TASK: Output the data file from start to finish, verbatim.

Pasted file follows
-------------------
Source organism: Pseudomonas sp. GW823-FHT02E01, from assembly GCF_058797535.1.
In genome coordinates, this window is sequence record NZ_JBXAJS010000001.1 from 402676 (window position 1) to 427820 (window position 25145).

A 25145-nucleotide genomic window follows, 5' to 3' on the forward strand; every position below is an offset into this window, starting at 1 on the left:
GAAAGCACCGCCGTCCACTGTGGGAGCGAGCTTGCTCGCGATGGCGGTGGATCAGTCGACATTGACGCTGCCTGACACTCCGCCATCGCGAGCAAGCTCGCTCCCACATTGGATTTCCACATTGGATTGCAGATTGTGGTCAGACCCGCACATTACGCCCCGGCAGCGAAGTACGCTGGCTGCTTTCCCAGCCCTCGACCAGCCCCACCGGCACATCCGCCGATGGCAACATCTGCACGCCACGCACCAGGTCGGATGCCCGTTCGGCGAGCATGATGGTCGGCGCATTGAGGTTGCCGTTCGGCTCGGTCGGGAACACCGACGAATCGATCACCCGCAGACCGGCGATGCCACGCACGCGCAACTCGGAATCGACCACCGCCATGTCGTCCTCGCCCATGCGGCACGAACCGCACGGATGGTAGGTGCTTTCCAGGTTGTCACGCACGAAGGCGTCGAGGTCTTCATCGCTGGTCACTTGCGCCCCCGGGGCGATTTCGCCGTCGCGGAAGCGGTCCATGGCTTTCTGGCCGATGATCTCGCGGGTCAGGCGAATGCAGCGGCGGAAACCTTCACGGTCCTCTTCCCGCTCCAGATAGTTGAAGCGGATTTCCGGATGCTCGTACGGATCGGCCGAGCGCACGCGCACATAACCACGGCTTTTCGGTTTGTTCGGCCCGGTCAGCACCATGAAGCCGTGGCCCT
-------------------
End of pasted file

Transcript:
Source organism: Pseudomonas sp. GW823-FHT02E01, from assembly GCF_058797535.1.
In genome coordinates, this window is sequence record NZ_JBXAJS010000001.1 from 402676 (window position 1) to 427820 (window position 25145).

A 25145-nucleotide genomic window follows, 5' to 3' on the forward strand; every position below is an offset into this window, starting at 1 on the left:
GAAAGCACCGCCGTCCACTGTGGGAGCGAGCTTGCTCGCGATGGCGGTGGATCAGTCGACATTGACGCTGCCTGACACTCCGCCATCGCGAGCAAGCTCGCTCCCACATTGGATTTCCACATTGGATTGCAGATTGTGGTCAGACCCGCACATTACGCCCCGGCAGCGAAGTACGCTGGCTGCTTTCCCAGCCCTCGACCAGCCCCACCGGCACATCCGCCGATGGCAACATCTGCACGCCACGCACCAGGTCGGATGCCCGTTCGGCGAGCATGATGGTCGGCGCATTGAGGTTGCCGTTCGGCTCGGTCGGGAACACCGACGAATCGATCACCCGCAGACCGGCGATGCCACGCACGCGCAACTCGGAATCGACCACCGCCATGTCGTCCTCGCCCATGCGGCACGAACCGCACGGATGGTAGGTGCTTTCCAGGTTGTCACGCACGAAGGCGTCGAGGTCTTCATCGCTGGTCACTTGCGCCCCCGGGGCGATTTCGCCGTCGCGGAAGCGGTCCATGGCTTTCTGGCCGATGATCTCGCGGGTCAGGCGAATGCAGCGGCGGAAACCTTCACGGTCCTCTTCCCGCTCCAGATAGTTGAAGCGGATTTCCGGATGCTCGTACGGATCGGCCGAGCGCACGCGCACATAACCACGGCTTTTCGGTTTGTTCGGCCCGGTCAGCACCATGAAGCCGTGGCCCT